Making the Most of the End of Summer
Voices interns Nicole Bibel and Sarah Rogers guest blog to share some of the findings about summer learning losses.
As summer quickly comes to an end it’s a great time to look at what summer vacation means for school performance, and how kids can stay engaged these last couple of weeks before heading back to the classroom. Studies spanning time, race, and socioeconomic status show that nearly all students score lower on standardized tests at the end of summer than they did on the same tests just a few months before. Parents must be aware of the need to continue their children’s learning throughout summer. The National Association of Summer Learning makes clear that encouraging children to remain engaged through activities like reading and exploring the world around them are beneficial; the learning doesn’t have to be strictly from a textbook. Voices for Alabama’s Children has recognized this and recently developed an information brief on summer learning loss and some possible solutions.
While it seems typical that students need a bit of time to “get back in the swing of things,” further studies show that in regards to the amount of lost learning there are huge gaps between socioeconomic classes. Students in lower economic classes lose a lot more over the summer when compared to their more affluent peers, and much of this gap exists because students in low-income families and communities tend to have less access to stimulating materials once they are out of school. A John Hopkins study found that these gaps not only persist over time, but they also accumulate, leading to an ever-widening and cumulative achievement gap throughout elementary and middle school.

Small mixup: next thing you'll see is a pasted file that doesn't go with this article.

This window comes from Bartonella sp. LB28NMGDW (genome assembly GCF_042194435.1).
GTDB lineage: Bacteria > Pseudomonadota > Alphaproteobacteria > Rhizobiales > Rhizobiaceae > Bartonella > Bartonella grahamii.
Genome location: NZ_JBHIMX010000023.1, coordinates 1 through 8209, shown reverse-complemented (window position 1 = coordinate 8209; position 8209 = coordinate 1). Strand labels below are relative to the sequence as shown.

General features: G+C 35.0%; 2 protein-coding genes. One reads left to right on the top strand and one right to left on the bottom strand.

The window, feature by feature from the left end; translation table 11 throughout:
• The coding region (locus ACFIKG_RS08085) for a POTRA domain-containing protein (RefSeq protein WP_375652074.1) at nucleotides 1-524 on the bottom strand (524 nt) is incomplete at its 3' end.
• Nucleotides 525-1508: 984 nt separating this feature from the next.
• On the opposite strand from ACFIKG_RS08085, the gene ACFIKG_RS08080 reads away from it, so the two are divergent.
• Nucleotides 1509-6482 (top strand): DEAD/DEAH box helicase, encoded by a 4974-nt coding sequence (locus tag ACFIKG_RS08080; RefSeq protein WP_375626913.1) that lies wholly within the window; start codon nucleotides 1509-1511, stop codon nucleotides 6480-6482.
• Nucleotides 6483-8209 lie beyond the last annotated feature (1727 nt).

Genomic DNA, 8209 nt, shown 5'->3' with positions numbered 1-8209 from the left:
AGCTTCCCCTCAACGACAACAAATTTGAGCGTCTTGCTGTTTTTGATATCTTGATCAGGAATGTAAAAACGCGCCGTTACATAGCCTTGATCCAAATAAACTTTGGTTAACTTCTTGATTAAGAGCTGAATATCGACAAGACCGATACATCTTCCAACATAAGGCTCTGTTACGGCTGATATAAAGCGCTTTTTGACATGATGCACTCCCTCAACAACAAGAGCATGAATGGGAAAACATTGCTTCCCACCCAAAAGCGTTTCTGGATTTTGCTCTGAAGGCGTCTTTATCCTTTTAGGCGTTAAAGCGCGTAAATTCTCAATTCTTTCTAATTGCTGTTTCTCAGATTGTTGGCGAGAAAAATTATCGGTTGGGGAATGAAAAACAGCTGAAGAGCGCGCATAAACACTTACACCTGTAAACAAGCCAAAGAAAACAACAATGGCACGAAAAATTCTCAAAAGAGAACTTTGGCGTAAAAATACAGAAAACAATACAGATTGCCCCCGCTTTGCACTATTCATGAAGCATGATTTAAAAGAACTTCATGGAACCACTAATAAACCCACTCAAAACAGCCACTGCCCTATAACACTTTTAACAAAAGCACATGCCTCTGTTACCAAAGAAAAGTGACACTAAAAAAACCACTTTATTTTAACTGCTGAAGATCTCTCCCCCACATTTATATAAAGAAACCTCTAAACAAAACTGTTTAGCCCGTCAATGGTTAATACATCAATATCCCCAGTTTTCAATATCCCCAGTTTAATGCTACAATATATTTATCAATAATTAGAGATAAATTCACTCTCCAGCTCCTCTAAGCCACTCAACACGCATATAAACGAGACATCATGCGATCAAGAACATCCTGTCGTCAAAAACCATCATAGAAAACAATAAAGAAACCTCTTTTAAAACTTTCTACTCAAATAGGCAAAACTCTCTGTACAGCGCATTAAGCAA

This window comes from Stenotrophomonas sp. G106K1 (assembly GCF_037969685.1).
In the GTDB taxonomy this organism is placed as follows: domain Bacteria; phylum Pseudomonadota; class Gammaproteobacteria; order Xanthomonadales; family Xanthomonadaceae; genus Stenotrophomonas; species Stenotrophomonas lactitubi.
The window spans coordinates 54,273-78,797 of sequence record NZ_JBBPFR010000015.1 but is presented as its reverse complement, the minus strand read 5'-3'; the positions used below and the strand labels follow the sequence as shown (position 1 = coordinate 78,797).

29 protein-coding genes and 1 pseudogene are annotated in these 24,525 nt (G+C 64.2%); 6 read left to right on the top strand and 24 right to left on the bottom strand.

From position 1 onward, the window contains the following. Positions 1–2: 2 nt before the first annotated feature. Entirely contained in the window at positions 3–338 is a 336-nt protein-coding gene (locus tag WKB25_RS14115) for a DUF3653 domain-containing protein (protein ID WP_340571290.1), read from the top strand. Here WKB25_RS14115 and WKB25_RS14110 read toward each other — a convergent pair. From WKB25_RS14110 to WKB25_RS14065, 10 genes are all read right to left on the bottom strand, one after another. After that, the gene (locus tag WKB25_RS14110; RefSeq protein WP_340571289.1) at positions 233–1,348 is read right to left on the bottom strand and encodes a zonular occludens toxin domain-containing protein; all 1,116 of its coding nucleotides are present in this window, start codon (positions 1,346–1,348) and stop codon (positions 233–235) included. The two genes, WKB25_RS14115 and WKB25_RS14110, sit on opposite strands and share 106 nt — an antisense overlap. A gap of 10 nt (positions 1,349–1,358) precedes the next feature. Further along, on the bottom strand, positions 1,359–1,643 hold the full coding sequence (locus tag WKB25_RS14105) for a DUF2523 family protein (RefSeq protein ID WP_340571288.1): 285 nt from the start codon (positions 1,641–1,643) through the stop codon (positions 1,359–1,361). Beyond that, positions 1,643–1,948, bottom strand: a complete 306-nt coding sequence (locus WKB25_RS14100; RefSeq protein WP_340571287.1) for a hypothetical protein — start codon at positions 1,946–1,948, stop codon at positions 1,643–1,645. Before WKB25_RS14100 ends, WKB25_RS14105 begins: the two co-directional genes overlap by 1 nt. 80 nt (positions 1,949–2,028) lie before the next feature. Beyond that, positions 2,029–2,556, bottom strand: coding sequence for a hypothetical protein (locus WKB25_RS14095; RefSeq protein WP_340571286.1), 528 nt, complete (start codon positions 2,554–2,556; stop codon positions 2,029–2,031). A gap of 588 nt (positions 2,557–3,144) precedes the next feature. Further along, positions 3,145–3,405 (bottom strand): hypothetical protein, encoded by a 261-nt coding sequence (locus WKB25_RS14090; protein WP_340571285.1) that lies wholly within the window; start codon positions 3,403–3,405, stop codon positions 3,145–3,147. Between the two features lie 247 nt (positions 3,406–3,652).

In a recent New York Times article, Jeff Smink, policy analyst at the National Summer Learning Association, found that “by ninth grade, two-thirds of the achievement gap in reading could be traced to what happens during the summer.” This issue has been the subject of many recent articles, which discuss both the systemic problems and possible solutions. Many of those solutions are summer learning programs in the forms of summer camps. A few of the most successful summer learning programs have been cited by the Washington Post and USA Today, and we recommend that the public reviews these.
No matter what socioeconomic class, it’s important that all children keep reading and engaging in stimulating activities to prevent summer learning loss. In these last couple of weeks, encourage your kids to pick up a book, create a project, journal and or draw a picture about the best part of their summer so that they enter their next classroom alert and ready to learn!